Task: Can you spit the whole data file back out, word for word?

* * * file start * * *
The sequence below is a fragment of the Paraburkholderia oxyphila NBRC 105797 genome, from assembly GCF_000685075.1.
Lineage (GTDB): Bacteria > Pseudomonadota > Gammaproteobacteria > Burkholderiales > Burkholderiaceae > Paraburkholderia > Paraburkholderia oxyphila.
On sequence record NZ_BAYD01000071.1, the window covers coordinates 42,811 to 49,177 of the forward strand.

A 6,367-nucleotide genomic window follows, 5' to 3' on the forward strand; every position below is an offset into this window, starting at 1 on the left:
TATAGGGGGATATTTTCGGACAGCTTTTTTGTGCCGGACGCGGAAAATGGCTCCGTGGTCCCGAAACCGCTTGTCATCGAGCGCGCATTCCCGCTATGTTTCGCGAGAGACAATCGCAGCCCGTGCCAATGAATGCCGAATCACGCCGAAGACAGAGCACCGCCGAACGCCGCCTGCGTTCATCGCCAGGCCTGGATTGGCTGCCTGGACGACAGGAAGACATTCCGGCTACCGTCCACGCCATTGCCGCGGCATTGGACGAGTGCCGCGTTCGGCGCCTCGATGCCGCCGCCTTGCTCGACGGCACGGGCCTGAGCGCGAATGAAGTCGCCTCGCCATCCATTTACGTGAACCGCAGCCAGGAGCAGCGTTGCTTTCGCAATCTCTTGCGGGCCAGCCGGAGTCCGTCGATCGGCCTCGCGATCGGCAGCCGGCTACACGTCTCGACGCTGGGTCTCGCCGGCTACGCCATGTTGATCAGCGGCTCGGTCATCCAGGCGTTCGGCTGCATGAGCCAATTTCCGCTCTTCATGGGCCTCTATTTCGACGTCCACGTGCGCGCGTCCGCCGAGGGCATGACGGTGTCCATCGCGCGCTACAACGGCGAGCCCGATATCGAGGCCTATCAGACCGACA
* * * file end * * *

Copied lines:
The sequence below is a fragment of the Paraburkholderia oxyphila NBRC 105797 genome, from assembly GCF_000685075.1.
Lineage (GTDB): Bacteria > Pseudomonadota > Gammaproteobacteria > Burkholderiales > Burkholderiaceae > Paraburkholderia > Paraburkholderia oxyphila.
On sequence record NZ_BAYD01000071.1, the window covers coordinates 42,811 to 49,177 of the forward strand.

A 6,367-nucleotide genomic window follows, 5' to 3' on the forward strand; every position below is an offset into this window, starting at 1 on the left:
TATAGGGGGATATTTTCGGACAGCTTTTTTGTGCCGGACGCGGAAAATGGCTCCGTGGTCCCGAAACCGCTTGTCATCGAGCGCGCATTCCCGCTATGTTTCGCGAGAGACAATCGCAGCCCGTGCCAATGAATGCCGAATCACGCCGAAGACAGAGCACCGCCGAACGCCGCCTGCGTTCATCGCCAGGCCTGGATTGGCTGCCTGGACGACAGGAAGACATTCCGGCTACCGTCCACGCCATTGCCGCGGCATTGGACGAGTGCCGCGTTCGGCGCCTCGATGCCGCCGCCTTGCTCGACGGCACGGGCCTGAGCGCGAATGAAGTCGCCTCGCCATCCATTTACGTGAACCGCAGCCAGGAGCAGCGTTGCTTTCGCAATCTCTTGCGGGCCAGCCGGAGTCCGTCGATCGGCCTCGCGATCGGCAGCCGGCTACACGTCTCGACGCTGGGTCTCGCCGGCTACGCCATGTTGATCAGCGGCTCGGTCATCCAGGCGTTCGGCTGCATGAGCCAATTTCCGCTCTTCATGGGCCTCTATTTCGACGTCCACGTGCGCGCGTCCGCCGAGGGCATGACGGTGTCCATCGCGCGCTACAACGGCGAGCCCGATATCGAGGCCTATCAGACCGACA